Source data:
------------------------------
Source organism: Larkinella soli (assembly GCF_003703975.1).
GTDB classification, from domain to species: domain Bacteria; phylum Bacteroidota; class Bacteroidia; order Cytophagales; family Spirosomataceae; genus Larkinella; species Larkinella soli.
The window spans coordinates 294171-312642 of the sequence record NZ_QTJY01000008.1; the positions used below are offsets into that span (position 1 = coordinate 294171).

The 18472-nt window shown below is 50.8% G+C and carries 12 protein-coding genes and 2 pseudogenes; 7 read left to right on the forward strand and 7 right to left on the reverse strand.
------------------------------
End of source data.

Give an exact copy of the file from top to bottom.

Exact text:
Source organism: Larkinella soli (assembly GCF_003703975.1).
GTDB classification, from domain to species: domain Bacteria; phylum Bacteroidota; class Bacteroidia; order Cytophagales; family Spirosomataceae; genus Larkinella; species Larkinella soli.
The window spans coordinates 294171-312642 of the sequence record NZ_QTJY01000008.1; the positions used below are offsets into that span (position 1 = coordinate 294171).

The 18472-nt window shown below is 50.8% G+C and carries 12 protein-coding genes and 2 pseudogenes; 7 read left to right on the forward strand and 7 right to left on the reverse strand.